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Darfur and Development | The Nation

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Darfur and Development

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The recent United Nations Commission of Inquiry's report on Darfur may be right or wrong in claiming that the atrocities committed in the region do not amount to genocide. But what matters far more than that designation, or the report's identification of those responsible for the violence, is the fact that the conflict in Darfur continues unabated. And unless the international community takes meaningful action, the situation will not improve; the leaders of the Janjaweed militias and the government officials behind them will be raping, killing and pillaging all the way to the courtroom door--that is, if the United States and the UN ever settle their differences over which court will try the perpetrators.

About the Author

Fatin Abbas
Fatin Abbas is a doctoral candidate in comparative literature at Harvard.

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The UN has adopted two resolutions to date that "threaten" sanctions against the Sudan government if the violence in Darfur is not ended, but there is no agreement on what those sanctions should be or what will trigger them. Even if oil sanctions are ruled out because of China's stake in Sudan's oil, the Security Council must pursue other options, such as an arms embargo or an assets freeze on government officials' overseas wealth.

Although ending the violence in Darfur should be the top priority, it is also important to keep the larger picture in sight. As one Sudanese aid worker put it, Sudan is like an endlessly disintegrating garment: Just as one hole is stitched up, another opens up. This has certainly been the pattern over the past twenty years. In the mid-1980s, an offshoot of the north-south civil war broke out in the Nuba Mountains in central Sudan, a conflict that lasted more than ten years and led to the large-scale destruction of civilian life. And just as the north-south civil war began to wind down, the Darfur conflict ignited. Now, as attention is focused on ending the Darfur crisis, there is turbulence in other parts of the country. In the state of Western Kordofan, a new rebel group, known as Al-Shahamah, has taken up arms. In the northeast, the Beja Congress and the Free Lions have been clashing with the government for years, a conflict that, by the looks of recent developments, may intensify.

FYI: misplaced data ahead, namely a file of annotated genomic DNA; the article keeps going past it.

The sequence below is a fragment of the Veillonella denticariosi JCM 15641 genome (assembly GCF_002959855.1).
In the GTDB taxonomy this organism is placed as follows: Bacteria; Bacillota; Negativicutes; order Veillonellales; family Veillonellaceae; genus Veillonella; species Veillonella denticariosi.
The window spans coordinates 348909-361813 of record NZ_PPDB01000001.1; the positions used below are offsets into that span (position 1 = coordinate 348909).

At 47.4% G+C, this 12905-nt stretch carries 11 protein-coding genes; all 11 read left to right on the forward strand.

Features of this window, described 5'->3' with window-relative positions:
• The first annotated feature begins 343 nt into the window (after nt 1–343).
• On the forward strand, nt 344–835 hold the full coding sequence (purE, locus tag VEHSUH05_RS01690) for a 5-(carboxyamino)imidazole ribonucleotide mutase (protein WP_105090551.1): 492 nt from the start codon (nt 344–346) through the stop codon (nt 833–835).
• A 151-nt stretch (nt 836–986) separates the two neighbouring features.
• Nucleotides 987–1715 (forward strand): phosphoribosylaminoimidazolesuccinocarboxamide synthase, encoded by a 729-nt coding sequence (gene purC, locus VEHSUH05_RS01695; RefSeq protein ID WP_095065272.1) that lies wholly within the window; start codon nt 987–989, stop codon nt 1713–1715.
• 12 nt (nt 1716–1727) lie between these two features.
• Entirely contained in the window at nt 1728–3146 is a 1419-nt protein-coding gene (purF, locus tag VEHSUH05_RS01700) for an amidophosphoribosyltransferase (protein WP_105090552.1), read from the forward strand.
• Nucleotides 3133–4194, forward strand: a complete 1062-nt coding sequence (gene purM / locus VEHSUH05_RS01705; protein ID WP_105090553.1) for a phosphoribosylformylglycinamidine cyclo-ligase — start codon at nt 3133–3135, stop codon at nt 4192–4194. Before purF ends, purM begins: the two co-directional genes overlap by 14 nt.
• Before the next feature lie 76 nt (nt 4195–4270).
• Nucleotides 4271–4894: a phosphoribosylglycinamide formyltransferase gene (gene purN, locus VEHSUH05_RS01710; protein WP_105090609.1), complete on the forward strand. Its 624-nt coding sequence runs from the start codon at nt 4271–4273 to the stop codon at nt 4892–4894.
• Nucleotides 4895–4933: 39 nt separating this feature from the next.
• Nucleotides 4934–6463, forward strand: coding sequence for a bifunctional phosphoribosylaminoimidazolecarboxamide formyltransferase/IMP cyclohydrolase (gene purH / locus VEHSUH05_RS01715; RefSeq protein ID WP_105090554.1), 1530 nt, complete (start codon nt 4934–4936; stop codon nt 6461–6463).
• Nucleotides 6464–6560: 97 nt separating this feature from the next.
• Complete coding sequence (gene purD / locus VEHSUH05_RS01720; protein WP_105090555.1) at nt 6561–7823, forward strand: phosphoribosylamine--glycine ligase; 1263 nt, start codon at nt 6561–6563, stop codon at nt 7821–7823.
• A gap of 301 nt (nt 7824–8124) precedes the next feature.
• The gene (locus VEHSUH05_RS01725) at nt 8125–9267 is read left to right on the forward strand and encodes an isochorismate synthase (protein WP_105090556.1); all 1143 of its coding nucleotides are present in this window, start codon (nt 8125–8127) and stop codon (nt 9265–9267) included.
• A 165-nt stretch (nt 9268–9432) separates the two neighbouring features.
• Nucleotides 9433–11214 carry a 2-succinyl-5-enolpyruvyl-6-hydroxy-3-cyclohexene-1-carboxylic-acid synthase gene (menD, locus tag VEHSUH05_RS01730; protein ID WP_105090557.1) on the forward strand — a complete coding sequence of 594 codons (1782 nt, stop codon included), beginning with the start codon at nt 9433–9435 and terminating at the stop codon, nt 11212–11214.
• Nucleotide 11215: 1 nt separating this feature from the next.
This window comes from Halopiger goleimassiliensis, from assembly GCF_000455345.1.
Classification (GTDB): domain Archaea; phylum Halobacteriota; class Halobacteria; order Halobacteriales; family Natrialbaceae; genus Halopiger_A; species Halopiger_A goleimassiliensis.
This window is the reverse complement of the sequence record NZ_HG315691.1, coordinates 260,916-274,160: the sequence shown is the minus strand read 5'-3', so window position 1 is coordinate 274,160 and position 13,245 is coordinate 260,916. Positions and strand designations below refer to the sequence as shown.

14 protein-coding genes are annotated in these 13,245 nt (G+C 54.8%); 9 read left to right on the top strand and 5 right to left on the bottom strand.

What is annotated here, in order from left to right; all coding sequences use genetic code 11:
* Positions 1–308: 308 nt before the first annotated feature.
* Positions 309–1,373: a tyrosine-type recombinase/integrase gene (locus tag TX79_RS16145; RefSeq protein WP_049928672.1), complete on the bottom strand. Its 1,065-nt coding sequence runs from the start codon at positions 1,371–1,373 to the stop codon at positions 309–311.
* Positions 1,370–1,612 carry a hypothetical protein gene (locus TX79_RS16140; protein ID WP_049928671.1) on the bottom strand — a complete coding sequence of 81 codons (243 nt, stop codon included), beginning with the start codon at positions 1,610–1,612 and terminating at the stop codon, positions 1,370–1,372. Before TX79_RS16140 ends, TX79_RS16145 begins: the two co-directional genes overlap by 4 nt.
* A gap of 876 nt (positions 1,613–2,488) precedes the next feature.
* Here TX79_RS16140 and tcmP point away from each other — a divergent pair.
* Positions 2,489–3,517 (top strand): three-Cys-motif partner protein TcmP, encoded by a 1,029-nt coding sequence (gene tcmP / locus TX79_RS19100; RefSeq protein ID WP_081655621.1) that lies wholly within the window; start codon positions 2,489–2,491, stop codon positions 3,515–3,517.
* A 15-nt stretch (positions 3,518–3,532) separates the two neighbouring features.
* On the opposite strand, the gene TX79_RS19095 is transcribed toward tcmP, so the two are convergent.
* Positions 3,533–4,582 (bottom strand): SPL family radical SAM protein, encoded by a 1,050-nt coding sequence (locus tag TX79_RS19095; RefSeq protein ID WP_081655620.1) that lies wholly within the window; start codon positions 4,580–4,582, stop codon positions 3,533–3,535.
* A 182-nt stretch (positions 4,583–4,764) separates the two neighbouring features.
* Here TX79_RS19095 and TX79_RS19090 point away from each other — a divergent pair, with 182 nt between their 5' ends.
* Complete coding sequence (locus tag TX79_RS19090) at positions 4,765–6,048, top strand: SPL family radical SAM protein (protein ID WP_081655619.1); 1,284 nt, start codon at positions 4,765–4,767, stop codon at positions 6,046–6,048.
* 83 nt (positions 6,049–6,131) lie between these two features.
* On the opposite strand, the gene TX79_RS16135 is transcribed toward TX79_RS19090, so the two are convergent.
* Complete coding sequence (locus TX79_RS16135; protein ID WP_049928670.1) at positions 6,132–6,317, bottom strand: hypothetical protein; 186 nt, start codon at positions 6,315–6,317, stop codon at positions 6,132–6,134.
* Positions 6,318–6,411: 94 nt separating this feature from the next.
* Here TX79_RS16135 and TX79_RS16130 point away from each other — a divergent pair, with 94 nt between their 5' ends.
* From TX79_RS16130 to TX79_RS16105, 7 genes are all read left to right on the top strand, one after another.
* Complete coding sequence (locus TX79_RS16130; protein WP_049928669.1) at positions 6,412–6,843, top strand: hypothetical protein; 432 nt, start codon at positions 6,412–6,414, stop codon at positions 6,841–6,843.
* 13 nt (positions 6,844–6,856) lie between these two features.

The main root of all these conflicts is the injustice of the Khartoum government. While that government has grown rich from the oil in the south and the mechanized farming schemes in the east and west, it has systematically and consistently denied the peoples of these regions equal access to wealth and development, including equal access to education, healthcare and economic opportunity. The rallying cry that is common to all the rebel groups that have taken up arms against the government over the past two decades has been this: that their people be allowed to share in the benefits of the wealth generated under their feet.

These conflicts are not, as is often depicted, merely racial or cultural. As Alex de Waal, director of the peace and democracy group Justice Africa, has noted, describing the Darfur war in terms of "Arabs" versus "Africans" is misleading: Partly because of a long history of mixing and intermarriage, it is difficult to distinguish one group from the other based on racial or physical characteristics. And as de Waal also points out, the "Arabs" of Darfur--including the tribes from which the Janjaweed militias are drawn--are historically as much the victims of Khartoum's neglect and marginalization as the Darfurian "Africans."

In supporting the Janjaweed, the government was aiming at two birds with one stone. Not only did the Janjaweed constitute a cheap and effective way of countering the rebellion, but in arming them the government turned groups against one another, hence diverting attention from its victimization of all Darfurians. "It is Darfur's tragedy," de Waal writes, "that the leaders of these groups have not made common cause in the face of Khartoum's indifference."

The peace agreement recently signed by the government and the southern Sudan People's Liberation Movement/Army goes some way toward addressing issues of inequitable development and wealth-sharing, but it does so only for the southern region of the country. The international community should press the government to pursue similar policies with regard to all Sudan's marginalized peoples. Unless this happens, there will be no end to bloodshed in Sudan.

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